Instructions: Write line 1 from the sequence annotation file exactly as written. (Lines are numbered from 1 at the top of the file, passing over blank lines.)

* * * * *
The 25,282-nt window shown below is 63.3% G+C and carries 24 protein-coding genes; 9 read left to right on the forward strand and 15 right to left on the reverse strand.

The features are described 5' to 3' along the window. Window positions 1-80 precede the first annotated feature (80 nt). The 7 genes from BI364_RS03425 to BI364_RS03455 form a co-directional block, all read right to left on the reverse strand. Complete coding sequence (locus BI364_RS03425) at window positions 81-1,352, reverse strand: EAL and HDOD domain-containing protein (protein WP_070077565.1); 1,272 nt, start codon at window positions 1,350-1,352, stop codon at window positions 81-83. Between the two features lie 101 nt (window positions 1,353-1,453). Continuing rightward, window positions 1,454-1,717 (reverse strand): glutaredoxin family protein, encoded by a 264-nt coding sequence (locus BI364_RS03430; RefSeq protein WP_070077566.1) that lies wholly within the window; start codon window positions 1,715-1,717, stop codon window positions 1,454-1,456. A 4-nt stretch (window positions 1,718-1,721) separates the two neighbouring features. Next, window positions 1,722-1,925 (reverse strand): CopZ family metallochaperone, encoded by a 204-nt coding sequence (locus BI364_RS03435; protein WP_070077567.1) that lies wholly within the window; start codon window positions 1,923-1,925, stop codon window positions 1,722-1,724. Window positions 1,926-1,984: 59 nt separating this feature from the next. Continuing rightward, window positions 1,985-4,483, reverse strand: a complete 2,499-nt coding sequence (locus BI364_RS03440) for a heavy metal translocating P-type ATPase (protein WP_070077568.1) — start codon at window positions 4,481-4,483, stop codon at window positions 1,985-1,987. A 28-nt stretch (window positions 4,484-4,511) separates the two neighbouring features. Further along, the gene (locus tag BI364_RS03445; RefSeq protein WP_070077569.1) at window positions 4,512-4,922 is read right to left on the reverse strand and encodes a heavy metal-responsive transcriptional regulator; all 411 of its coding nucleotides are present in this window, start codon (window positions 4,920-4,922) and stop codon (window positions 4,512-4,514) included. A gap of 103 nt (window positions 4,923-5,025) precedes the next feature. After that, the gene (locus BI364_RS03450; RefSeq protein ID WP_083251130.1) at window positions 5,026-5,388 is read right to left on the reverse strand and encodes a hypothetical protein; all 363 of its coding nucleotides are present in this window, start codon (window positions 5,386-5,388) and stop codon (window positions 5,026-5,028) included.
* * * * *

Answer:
The 25,282-nt window shown below is 63.3% G+C and carries 24 protein-coding genes; 9 read left to right on the forward strand and 15 right to left on the reverse strand.